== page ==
Unlike many of these Album Education posts, Sonic Youth’s Daydream Nation is not the first or the only album for this group, but instead the fifth. With that high bar raised, the album still holds its own. The 1988 punk/indie rock/whatever release is a collection of powerful and LOUD sounds collecting founding members Thurston Moore, Kim Gordon, Lee Ranaldo, and Steve Shelley’s articulations on their counter-culture. On Daydream Nation, they present a prolific attempt to capture what is like to be a punk among the punks, and just how many punks there seem to be. Daydream Nation is not necessarily better than the other albums presented in this series, but can serve as a complement of these many youth-themed albums, as it attempts to summarize what it’s like to be inspired by punk art in general.
Teen Age Riot
What I like about this iconic song, arguably the most well-known by the group, is its opening. Bit by bit, SY adds sounds until the song becomes an uncontrollable outburst. Steady strumming is brought in by Gordon, dreamily chanting “sweet desire, we will fall”; then, a pause. The same guitar sound returns with a vengeance. The rest of the song is a steadily melodic, yet at the same time, a wild outburst. I've never heard a more perfect song for moshing than this opening track about teens.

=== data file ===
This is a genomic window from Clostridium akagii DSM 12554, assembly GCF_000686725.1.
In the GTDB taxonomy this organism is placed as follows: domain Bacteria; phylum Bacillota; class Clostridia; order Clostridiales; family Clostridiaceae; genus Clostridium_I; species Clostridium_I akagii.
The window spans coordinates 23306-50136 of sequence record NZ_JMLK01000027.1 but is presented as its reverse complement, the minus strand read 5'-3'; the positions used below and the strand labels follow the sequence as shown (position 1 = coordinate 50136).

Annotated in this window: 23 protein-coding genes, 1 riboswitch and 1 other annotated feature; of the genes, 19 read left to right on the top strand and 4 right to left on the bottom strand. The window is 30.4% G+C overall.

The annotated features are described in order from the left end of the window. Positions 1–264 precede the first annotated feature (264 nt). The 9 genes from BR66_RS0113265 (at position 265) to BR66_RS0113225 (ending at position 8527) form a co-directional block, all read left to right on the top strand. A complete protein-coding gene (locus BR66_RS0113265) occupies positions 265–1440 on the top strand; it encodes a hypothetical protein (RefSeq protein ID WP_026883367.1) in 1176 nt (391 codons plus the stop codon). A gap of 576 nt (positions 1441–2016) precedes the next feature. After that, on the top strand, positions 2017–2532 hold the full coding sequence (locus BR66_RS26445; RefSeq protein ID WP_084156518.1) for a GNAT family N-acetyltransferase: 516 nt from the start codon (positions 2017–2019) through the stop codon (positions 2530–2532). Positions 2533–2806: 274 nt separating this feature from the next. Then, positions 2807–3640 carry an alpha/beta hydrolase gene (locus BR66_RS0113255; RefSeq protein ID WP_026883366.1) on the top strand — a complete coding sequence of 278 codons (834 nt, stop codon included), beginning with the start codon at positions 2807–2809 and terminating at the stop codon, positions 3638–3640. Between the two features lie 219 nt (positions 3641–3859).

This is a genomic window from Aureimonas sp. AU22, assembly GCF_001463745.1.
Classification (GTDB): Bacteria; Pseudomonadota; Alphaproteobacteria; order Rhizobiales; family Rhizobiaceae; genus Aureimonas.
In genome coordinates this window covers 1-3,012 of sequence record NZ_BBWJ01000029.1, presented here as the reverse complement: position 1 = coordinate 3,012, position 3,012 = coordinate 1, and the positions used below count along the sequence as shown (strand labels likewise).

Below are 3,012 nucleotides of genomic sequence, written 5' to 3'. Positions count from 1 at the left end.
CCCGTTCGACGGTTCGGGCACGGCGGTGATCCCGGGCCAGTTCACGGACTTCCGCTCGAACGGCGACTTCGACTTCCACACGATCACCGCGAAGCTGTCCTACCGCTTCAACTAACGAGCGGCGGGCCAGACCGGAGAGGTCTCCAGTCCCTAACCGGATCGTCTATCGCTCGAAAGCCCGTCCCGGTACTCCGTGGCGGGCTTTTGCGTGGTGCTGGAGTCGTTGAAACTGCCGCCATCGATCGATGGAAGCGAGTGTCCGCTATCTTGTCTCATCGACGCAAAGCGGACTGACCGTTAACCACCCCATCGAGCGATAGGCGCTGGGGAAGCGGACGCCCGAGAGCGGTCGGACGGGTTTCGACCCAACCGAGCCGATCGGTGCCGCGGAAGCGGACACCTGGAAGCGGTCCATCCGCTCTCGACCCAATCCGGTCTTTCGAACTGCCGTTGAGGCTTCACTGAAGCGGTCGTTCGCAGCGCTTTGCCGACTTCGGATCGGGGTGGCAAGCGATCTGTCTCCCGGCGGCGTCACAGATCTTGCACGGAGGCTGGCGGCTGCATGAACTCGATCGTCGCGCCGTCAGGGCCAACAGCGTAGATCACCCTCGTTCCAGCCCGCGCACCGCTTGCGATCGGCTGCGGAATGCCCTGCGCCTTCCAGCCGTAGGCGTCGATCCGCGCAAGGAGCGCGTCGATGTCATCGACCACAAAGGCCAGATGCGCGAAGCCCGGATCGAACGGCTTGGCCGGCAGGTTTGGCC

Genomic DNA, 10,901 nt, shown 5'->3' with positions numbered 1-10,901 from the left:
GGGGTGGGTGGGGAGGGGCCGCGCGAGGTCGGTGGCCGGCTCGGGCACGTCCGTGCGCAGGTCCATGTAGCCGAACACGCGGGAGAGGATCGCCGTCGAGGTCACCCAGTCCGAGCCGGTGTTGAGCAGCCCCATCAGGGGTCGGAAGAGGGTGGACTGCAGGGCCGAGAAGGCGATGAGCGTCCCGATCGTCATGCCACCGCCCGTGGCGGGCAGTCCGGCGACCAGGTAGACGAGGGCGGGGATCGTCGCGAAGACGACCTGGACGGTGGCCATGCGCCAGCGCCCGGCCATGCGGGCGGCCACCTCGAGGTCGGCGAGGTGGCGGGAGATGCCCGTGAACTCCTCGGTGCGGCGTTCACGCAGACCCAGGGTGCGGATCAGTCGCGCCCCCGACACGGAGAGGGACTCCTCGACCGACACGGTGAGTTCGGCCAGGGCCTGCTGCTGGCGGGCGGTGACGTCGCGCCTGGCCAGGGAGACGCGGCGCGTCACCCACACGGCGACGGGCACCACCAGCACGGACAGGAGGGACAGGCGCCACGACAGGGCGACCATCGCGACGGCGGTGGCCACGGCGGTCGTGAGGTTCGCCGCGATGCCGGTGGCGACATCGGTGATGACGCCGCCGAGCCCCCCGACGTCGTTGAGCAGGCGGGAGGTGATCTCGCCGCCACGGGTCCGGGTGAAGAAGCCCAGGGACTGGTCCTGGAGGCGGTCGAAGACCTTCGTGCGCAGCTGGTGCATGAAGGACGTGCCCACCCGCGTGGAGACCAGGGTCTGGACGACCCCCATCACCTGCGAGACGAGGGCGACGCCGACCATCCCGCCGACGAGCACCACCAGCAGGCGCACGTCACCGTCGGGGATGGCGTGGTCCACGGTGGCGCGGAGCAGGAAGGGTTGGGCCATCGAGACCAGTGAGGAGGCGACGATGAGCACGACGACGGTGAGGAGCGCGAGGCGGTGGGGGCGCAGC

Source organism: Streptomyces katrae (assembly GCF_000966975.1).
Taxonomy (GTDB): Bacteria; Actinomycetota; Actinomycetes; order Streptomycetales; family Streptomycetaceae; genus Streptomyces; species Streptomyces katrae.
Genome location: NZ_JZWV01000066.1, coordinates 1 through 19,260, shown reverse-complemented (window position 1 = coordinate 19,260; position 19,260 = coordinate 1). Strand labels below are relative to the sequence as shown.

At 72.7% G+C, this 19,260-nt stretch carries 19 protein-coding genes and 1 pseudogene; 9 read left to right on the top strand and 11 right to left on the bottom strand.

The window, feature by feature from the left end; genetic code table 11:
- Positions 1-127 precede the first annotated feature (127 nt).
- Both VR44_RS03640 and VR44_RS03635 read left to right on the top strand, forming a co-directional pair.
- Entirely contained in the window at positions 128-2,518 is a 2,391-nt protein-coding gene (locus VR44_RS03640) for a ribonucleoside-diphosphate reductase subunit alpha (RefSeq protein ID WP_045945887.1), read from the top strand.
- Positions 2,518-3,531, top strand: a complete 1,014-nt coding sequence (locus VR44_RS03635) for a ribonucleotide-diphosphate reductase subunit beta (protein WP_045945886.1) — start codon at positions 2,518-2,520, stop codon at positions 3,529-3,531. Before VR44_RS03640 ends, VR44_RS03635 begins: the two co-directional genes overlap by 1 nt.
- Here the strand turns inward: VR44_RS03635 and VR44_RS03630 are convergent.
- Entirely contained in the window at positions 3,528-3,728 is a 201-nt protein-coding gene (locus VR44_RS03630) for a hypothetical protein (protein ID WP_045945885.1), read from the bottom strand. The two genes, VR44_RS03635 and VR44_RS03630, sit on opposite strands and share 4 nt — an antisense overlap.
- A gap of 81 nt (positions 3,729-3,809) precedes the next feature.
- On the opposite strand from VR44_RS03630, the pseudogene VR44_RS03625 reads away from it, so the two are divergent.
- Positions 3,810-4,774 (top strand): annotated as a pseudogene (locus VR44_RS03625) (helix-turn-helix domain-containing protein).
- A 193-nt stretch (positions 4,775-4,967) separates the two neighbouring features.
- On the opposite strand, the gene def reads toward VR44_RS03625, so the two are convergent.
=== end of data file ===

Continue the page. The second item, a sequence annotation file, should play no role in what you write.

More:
Continuing powerful, bursting noises, the next track is fittingly about a rocket. “Silver Rocket” has more raw punk energy than the first song. It’s overall aggressive, somewhat scratchy, and never stops pounding. You could argue that the “silver rocket burning a hole in your pocket” that Moore sings about is a euphemism for a lot of things, and its ambiguity is fitting. No matter what, a mechanical, silver contraption that is meant for shooting continues the energy of Daydream Nation.
This third track shows something that SY likes to showcase on many tracks of this album: the rants of their band members. On this song, Gordon rants about the hot topic of sexualized commercialism: “I wanted to know the exact dimension of hell/ Does this sound simple? Fuck you, are you for sale?” It may seem irritating now, but in 1988 it probably needed to be said. If the words are too preachy, choose to look at how well the name “The Sprawl” fits the lingering guitar sounds that literally run throughout this marathon track.
‘Cross the Breeze
Certainly the least aggressive of the opening tracks, this one opens with a beachy, elegant vibe. But it’s not for long that these sweet, oceanic guitars stick around. In a major flip of tempo and style, SY returns to their pounding guitars. Even though the new sound doesn’t stick around, its emergence and quick disappearance show how SY likes to freak out their listeners. Their math-rocky tempo changes (not new to Boston listeners) are disquieting acts of rebellion.
For an album that’s been played mostly in garages, the name Eric fits perfectly. And a song about a drug-fueled “trip?” Even better. Psychedelic vibes add some spacey sounds and whammies to this track. But it’s not a departure from the punk rock sounds of the other songs-- it just adds another layer to the album.